Forbes: comment by Liang Xinjun, CEO at Fosun Group
Sunday, 12 October
Li told the Xinhua news agency today that China and Russia had a new and “comprehensive strategic partnership of coordination”.
“I’m looking forward to deepening the traditional friendship between China and Russia, and expanding our pragmatic cooperation, so as to achieve greater advancement in the development of bilateral ties,” Li said, doing his best impersonation of a press release.
Regardless of the political niceties and talking points, China and Russia really have been moving closer. Russian president Vladimir Putin said that as Europe diversifies away from Russian oil and gas, Russia too must diversify away from Europe and the natural pick is China. Some 50 agreements and memorandums of understanding are reported to be signed during the trip, including in areas related to high-speed transit and finance.
For Russia, finance agreements is at least as important as energy deals.
Russia could use the help of Chinese lending institutions. The Russian economy was banned from tapping U.S. and European loans of over 90 days. The Russian economy has been sanctioned since March, following the annexation of the Crimean peninsula in the Black Sea, a former piece of strategic Ukrainian real estate. Russia and Ukraine have been locking horns since late last year, but violence between the Ukrainian military and ethnic Russians erupted in Crimea in March and later spread to the oblasts of Donetsk and Luhansk in Eastern Ukraine. The West blames Russia for failing to quell the civil war there.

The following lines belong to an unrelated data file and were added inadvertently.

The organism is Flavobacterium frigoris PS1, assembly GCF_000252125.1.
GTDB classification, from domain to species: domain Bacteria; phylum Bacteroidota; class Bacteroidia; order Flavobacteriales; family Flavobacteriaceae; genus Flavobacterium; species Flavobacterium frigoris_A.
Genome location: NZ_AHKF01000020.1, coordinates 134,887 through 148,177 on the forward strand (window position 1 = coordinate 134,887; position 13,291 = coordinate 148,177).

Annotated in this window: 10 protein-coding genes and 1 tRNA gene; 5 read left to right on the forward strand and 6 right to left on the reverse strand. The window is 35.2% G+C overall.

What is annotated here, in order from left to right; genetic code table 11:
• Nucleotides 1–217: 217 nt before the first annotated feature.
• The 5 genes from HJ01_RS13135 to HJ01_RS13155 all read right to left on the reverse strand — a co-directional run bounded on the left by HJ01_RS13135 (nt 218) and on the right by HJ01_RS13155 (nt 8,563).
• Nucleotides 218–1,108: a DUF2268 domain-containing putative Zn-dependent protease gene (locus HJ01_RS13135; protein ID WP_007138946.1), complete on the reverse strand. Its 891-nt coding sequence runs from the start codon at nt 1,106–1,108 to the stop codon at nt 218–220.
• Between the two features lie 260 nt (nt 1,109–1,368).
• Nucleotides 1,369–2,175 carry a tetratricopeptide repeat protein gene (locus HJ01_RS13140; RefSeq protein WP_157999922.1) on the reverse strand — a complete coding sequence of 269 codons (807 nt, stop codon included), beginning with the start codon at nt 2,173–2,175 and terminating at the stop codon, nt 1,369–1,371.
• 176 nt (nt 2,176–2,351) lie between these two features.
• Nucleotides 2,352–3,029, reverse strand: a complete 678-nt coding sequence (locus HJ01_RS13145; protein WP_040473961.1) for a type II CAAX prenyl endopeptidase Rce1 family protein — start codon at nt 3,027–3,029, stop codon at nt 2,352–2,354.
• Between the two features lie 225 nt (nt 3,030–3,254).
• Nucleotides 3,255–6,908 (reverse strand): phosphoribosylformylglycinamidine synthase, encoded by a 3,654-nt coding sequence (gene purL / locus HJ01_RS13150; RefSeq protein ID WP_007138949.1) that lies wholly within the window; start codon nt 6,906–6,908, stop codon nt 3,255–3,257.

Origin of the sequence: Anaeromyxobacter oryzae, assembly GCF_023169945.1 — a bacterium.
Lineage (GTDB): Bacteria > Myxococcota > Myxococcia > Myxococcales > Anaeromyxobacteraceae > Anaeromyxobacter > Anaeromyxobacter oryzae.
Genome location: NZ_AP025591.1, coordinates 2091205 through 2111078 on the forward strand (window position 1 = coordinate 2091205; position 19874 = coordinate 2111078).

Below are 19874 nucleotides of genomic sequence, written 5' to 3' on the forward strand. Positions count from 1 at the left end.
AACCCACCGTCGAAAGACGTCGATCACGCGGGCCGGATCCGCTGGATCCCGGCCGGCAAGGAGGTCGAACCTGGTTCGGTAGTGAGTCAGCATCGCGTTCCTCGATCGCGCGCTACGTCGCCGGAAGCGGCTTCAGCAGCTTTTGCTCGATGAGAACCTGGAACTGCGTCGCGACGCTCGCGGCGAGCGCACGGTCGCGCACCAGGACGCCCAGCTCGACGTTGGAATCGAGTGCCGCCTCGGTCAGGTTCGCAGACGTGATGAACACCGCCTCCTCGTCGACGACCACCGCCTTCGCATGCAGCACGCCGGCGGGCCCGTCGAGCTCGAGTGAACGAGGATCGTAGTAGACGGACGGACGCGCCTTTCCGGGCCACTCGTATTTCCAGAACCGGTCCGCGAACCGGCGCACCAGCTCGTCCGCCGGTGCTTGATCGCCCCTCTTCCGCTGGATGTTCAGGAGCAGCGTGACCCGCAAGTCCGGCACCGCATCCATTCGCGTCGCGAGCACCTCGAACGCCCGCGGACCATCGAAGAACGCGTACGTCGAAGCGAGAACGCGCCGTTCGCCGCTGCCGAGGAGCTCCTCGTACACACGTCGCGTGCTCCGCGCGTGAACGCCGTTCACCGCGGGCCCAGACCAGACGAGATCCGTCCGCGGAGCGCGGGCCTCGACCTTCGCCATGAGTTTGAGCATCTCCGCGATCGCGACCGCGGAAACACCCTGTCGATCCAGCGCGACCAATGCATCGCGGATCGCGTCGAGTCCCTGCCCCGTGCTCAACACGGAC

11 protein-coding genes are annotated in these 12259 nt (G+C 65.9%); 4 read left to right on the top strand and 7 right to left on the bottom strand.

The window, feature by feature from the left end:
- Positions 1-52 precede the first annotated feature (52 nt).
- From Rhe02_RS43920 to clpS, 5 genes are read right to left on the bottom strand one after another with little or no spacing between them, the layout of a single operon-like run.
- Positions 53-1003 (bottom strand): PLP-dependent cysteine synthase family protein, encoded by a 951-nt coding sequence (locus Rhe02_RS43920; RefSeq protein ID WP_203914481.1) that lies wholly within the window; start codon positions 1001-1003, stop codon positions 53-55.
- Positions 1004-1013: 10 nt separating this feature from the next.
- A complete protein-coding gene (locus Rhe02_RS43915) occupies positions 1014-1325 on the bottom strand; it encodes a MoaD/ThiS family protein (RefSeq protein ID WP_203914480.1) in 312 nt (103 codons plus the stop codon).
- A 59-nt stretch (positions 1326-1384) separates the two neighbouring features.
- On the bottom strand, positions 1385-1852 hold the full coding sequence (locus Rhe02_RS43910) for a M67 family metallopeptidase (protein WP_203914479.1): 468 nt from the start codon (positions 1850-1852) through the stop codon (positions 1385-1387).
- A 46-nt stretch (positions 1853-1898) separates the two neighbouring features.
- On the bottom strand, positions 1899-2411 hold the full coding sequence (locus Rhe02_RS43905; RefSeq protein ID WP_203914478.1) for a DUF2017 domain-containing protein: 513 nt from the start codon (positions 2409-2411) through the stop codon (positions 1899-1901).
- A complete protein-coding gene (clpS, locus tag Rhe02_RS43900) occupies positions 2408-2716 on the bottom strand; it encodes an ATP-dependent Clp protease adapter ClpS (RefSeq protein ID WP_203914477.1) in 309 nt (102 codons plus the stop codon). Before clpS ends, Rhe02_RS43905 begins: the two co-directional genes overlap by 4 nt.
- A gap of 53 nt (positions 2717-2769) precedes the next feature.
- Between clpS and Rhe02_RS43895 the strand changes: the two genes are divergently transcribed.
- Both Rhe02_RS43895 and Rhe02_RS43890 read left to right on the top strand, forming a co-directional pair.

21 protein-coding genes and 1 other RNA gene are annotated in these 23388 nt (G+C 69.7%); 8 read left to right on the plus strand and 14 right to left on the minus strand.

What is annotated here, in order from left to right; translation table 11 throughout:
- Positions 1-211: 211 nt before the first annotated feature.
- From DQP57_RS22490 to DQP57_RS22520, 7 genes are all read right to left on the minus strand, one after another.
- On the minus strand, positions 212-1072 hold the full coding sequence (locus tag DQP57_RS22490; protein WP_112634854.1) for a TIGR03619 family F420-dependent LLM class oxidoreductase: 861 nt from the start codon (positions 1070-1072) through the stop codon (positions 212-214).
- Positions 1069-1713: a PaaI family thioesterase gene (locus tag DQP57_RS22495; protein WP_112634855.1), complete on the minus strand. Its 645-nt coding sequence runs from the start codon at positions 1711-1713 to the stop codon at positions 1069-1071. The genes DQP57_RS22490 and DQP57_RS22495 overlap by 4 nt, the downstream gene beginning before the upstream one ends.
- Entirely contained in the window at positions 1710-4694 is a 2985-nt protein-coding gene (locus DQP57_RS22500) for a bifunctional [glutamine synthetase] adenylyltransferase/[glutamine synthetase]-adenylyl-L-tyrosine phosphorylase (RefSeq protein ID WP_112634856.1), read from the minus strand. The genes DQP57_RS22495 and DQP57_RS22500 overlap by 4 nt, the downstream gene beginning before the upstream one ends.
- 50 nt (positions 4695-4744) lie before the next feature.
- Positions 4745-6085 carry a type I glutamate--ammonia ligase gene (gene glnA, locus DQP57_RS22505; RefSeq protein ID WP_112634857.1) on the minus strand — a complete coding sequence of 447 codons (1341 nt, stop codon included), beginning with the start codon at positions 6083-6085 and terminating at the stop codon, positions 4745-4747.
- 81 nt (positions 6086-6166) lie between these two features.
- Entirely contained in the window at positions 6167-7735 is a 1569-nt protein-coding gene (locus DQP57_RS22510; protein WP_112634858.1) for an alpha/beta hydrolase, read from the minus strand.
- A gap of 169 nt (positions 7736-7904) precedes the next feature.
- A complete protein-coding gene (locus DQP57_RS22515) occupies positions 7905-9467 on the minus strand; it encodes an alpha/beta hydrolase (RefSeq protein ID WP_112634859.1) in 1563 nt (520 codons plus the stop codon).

For its own part, China is seeking to diversify its sources of energy and Russia is the cheapest play around. However, billions are needed in pipeline and other logistics to deliver Russian hydrocarbons to mainland China. The two countries are likely to be in the early innings of energy integration. The relationship is important to Russia. In the not-so-distant future, Europe will likely have the infrastructure to handle imports of American liquefied natural gas. China likes things cheaper and would prefer to have its supply come from Russia. Both markets will diversify, with Russia continuing to be a key player in Europe and a growing supplier for China.
In May, China and Russia signed a 30-year, $400 billion deal to jointly produce and deliver around 38 billion cubic meters of natural gas per year to China.
Trade between China and Russia was $89.2 billion last year and plans are in place to raise that to $100 billion by 2015 and $200 billion by 2020, all thanks to oil and gas.
“There are a lot of opportunities for the Chinese in Russia, but also for Russian investors in China,” says Liang Xinjun, CEO of the Fosun Group, a Shanghai based investment firm. “Capital markets are going to open in China and change the nature of investing. Russians should come to China, too,” he said at VTB Capital’s Russia Calling investment conference in Moscow on Oct. 2.
Before Russia, Li visited Germany, the first leg on a three-nation tour which will also take him to Italy before flying back to Beijing.